Tutor Training. The Genius Paradigm Shift
Tutor Training. The Genius Paradigm Shift
Tutor Training. The Genius Paradigm Shift



“Training for the GI tutor position was an intense experience. After passing my interview, I arrived at the Genius offices expecting a pat on the back. I was greeted instead by the heavy thud of a pair of tutor training manuals on the table.”


After nine months of “the new normal”, I was starting to realize that the tutoring positions I usually filled at the university weren’t going to be coming back any time soon. This led me to a casual Google search: “Tutoring jobs, Johannesburg”, and eventually to filling out a job application for Genius Premium Tuition, Private Tutors in South Africa.


There are two things that pushed me to fill in that job application. Firstly, Genius stands out from the other companies in that they are active participants in the whole education process. Instead of acting as a middleman between my students and me, Genius is a real business built around managing and providing a great educational experience to the students. Secondly, the salary from Genius would adjust my financial situation enough that I would be able to move to an apartment that my boyfriend and I had had our eyes on for quite some time. It was incredible to me that a tutoring job (which seriously was one of the only jobs that were realistic for me to take on alongside my schedule) could make such a significant difference in my lifestyle. The opportunity was too good to say pass up!


My initial impression of Genius was: This is Serious. I spend most of my time in a relatively relaxed academic working environment. My focus throughout my testing and interviewing process was honestly just on making sure that I behaved right – my interpersonal skills had grown rusty over the past year! On the day of my interview, I carefully planned my outfit. This consisted of my one-and-only pair of “work pants”, a button-up shirt that I stole from my boyfriend’s side of the cupboard, and my nicest pair of Converse (thank goodness that Genius eventually provided me with a uniform!). I was really intimidated, to say the least. However, once I arrived for my interview and got over my culture shock, I began to recognise and appreciate the other aspects of Genius that led to me sticking around: a passion and commitment to education and learning. In the interview, Dean (the MD) prompted me to talk about my research and paid careful attention as I shot off on a tangent about unifying theories of physics. I felt some of my anxiety waning – yes, Genius is a high-performance, professional environment. But, it is also a place that values and encourages academic endeavours and an enthusiasm for learning. As Dean says, it is a company of nerds.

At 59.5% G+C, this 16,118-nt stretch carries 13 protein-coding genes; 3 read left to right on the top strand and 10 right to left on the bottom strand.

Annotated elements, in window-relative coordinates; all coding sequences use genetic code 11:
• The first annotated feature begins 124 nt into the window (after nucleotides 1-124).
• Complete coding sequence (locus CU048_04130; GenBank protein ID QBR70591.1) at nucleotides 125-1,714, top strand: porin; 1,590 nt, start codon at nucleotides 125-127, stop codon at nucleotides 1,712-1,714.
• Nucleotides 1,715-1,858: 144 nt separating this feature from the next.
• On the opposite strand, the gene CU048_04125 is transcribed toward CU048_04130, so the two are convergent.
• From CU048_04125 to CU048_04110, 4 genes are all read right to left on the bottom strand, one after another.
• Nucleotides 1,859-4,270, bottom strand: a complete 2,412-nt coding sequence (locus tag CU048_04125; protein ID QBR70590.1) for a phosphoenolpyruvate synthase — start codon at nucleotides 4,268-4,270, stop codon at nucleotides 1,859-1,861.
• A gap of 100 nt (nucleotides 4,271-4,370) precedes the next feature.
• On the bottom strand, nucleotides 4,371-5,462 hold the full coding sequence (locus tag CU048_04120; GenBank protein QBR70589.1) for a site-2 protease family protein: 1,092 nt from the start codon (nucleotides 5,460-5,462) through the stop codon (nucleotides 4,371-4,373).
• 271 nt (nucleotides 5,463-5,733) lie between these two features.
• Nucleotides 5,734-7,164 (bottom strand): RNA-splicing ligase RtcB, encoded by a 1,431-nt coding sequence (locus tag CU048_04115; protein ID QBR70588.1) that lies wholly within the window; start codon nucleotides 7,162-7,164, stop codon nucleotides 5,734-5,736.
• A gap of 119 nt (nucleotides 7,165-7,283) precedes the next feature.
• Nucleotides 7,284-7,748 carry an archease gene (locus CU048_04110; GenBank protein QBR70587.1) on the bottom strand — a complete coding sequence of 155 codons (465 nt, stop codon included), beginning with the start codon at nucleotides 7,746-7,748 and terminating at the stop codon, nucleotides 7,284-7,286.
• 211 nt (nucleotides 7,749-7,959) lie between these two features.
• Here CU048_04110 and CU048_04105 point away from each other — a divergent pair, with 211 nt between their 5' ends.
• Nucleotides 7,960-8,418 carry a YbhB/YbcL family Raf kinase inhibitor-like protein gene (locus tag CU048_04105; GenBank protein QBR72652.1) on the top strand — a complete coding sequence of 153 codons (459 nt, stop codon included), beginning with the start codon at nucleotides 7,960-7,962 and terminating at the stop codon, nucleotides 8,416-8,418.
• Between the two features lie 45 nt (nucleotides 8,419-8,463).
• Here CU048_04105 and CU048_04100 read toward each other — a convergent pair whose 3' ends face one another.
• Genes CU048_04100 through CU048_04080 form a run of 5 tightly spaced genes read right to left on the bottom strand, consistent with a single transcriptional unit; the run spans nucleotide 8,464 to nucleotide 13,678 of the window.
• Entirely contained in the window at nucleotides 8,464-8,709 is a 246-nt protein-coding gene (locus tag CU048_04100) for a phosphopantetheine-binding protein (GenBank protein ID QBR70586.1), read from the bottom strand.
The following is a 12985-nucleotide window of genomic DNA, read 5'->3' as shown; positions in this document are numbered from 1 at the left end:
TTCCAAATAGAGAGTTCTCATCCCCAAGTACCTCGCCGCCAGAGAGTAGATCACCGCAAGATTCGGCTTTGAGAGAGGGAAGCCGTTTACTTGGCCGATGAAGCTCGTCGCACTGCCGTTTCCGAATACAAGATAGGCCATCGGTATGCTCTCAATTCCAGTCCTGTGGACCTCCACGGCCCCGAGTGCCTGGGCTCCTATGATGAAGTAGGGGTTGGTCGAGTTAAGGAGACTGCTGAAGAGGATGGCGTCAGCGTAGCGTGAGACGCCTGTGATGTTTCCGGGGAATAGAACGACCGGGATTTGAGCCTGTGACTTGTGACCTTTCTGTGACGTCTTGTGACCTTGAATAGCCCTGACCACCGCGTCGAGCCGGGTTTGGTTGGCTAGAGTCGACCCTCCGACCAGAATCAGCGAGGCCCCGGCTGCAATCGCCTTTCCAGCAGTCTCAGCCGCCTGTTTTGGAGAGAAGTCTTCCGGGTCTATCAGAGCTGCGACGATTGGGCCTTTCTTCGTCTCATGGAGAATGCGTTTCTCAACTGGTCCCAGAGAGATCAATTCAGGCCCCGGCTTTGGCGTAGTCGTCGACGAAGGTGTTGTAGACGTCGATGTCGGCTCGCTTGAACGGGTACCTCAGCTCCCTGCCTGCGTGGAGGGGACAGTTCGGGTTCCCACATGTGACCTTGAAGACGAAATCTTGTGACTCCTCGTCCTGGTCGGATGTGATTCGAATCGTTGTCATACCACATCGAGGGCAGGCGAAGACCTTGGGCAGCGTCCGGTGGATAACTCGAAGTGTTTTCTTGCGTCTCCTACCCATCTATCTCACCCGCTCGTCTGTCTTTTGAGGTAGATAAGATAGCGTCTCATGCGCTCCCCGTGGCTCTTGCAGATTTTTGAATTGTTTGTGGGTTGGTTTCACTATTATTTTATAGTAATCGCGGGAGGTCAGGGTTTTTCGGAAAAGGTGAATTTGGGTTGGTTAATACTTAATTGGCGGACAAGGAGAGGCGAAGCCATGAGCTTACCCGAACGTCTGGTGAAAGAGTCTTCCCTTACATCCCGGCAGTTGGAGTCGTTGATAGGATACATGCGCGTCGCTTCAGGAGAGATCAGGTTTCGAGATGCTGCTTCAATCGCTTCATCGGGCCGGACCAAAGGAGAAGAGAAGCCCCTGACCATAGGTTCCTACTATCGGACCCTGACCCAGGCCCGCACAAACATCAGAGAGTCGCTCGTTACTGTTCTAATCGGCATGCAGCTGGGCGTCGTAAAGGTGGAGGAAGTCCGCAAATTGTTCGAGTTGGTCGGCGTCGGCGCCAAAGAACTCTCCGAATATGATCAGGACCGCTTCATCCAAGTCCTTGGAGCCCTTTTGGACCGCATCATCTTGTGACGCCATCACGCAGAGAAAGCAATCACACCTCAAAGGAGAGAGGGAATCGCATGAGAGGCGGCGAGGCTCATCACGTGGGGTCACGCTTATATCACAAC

Training for the GI tutor position was an intense experience. After passing my interview, I arrived at the Genius offices expecting a pat on the back. I was greeted instead by the heavy thud of a pair of tutor training manuals on the table. I spent the next week preparing for the policy and pedagogy tests. The studying was difficult, and writing the policy and pedagogy tests was quite challenging, but I was happy to be through with them so that I could start teaching!


Not so fast, of course. Next, I met with my trainer, London. I was taken aback by how friendly and welcoming he was. He explained everything to me and provided me with a comfortable environment to learn and make some mistakes. Through this part of the tutor training, the plethora of techniques, systems, and Big Ideas from the tutor training manual was brought to life through interactions with my trainer and the subsequent supervised lessons with two of the advanced tutors, Dayna and Tawanda. The guidance of these people was extremely helpful, and the feedback they gave me still returns to me in my lessons to date.


Looking back on the tutor training now, it was more valuable than I gave it credit for. The Genius philosophy trains all of us Genius Instructors to construct and provide effective, high-impact lessons for all of our students. The tools I learned here are (still) taking quite some time to sink in, but I am confident that they will stick with me for much longer.